Smith encourages students to leave their cellphones in their lockers and said the device is confiscated for the day if they’re seen using it in the classroom or hallway, specifying that the rule applies from 8:10 a.m. to 2:40 p.m. when the school day ends.
Like other educators, Smith said that ‘kids are happy’ with the cellphone ban.
‘Nobody has ever pushed back,’ he said on the Chad Hartman Show.
‘… In my experience, not one parent or community member has come in and said this is bogus; you shouldn’t be doing this; our kids should be able to have their phones.
‘It’s been very much supported by our community, parents, and staff.’
Parents or guardians can reach the students by calling the principal’s office, and each classroom has a phone for emergencies.
But the question remains if that will be enough if there’s a school lockdown or emergency where a student or teacher can’t reach the in-class phone.
Ken Trump, president of National School Safety and Security Services, said the pros outweigh the cons and warned cellphone use during an emergency can do more harm than good.
‘During a lockdown, students should be listening to the adults in the school who are giving life-saving instructions, working to keep them safe,’ Trump said on the National Education Association site.
‘Phones can distract from that. Silence can also be key, so you also don’t want that phone noise attracting attention.
Students support schools prohibiting cellphone use during the day but express concerns over the lack of access to their phones in case of an emergency.
‘… Schools need to have these conversations upfront and explain the rationale behind new cellphone policies. The disruption to the educational environment is something parents understand.’
School districts around the country are working to implement similar cellphone bans to the one in Maple Grove, but with the caveat that students can still carry their phones on them and use them between classes.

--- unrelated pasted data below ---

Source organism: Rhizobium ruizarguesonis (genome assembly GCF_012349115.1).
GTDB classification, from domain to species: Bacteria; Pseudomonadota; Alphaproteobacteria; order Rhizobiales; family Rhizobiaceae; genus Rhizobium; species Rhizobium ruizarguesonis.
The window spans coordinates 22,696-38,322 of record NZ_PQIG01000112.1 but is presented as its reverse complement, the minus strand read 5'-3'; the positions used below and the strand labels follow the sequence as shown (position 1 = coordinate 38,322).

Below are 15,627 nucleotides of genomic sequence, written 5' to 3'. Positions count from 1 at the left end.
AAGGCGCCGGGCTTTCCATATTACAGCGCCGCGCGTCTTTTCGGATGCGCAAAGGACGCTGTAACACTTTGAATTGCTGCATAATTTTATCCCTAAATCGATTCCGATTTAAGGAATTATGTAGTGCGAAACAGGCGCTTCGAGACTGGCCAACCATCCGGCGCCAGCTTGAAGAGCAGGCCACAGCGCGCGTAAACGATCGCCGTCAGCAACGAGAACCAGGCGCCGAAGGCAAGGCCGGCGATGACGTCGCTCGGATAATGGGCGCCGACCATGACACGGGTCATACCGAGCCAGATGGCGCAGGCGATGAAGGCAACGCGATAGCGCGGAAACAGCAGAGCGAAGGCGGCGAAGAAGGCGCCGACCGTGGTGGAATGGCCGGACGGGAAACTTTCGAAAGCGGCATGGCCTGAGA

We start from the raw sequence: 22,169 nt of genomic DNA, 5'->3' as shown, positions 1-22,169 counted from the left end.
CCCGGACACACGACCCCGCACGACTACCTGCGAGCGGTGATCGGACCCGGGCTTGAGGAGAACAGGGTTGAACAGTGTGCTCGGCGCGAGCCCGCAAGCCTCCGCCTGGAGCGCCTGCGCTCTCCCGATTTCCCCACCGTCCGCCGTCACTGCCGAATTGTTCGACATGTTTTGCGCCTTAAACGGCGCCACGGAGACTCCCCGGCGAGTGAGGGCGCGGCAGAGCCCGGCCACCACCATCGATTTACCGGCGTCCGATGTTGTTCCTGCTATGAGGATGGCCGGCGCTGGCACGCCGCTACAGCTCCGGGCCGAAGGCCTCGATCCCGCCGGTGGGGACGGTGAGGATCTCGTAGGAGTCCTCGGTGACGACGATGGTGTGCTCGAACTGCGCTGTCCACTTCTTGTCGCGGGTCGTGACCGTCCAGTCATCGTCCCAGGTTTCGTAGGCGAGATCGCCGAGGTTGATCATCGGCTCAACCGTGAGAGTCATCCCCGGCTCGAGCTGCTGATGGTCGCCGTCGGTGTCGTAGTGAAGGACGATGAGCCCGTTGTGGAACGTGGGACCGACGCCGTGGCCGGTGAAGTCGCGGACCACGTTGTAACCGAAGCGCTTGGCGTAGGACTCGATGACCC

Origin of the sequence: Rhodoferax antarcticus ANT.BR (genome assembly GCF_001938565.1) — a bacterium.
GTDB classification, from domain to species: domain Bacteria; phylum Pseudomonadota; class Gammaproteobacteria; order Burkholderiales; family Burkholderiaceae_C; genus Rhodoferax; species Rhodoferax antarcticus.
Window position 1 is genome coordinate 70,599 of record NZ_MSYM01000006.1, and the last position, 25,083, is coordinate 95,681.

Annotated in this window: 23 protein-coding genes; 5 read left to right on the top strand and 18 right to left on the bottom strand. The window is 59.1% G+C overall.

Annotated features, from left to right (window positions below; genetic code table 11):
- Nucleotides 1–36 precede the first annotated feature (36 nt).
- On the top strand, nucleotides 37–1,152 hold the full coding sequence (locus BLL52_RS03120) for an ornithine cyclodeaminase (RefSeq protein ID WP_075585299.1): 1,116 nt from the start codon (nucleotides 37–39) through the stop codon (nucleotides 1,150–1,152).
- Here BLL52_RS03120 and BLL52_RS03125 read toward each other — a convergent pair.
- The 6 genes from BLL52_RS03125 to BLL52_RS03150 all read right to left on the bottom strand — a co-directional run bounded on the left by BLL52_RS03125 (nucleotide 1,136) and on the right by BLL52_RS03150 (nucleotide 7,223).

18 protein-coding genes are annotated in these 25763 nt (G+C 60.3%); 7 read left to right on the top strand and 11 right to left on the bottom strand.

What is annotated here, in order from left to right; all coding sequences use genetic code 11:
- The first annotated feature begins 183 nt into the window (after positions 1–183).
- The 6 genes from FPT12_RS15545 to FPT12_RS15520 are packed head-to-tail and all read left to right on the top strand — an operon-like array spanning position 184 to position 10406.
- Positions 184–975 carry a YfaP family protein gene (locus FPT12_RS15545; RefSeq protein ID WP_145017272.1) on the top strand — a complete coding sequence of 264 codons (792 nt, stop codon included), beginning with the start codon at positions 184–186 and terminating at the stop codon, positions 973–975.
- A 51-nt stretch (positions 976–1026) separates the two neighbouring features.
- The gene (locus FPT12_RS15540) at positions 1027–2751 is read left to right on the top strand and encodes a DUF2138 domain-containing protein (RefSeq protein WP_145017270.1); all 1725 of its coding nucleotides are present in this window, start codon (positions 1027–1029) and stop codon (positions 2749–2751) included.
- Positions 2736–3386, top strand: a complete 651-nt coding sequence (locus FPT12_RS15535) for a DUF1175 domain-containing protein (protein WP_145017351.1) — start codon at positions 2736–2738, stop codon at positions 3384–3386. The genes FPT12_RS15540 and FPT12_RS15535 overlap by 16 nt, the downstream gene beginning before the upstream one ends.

In Orange County, Florida, an all-day cell phone ban initially faced roadblocks from parents who said their children should be able to contact them directly if needed.
Some students are pleased with the change, saying it has contributed to more honesty and acceptance between them and their classmates.
‘Now people can’t really be like: ‘Oh, look at me on Instagram. This is who I am,’ a 12th grader at Timber Creek High School in Florida told The New York Times.
‘It has helped people be who they are — instead of who they are online — in school.’
However, the student expressed concern that she couldn’t at least carry her cell phone while in class and the hallways, telling the outlet she would feel safer if she knew she could text her mom immediately.
A 2021 report revealed about 77 percent of U.S. schools prohibit nonacademic use of cell phones during school hours, with some adding a ‘We see it, we take it’ policy.
The number of studies showing a link between students’ mental and emotional deterioration and social media is growing, including a 2023 review by BMC Psychology, which found that screen time is associated with a student’s well-being and is linked to increased depression in girls.
‘The majority of our students, when we surveyed them, were thankful for it because it has reduced the stress in their life,’ Brush, Colorado Superintendent Bill Wilson told The Washington Post. ‘They’re not worried about what their friends are saying, at least not during school time.’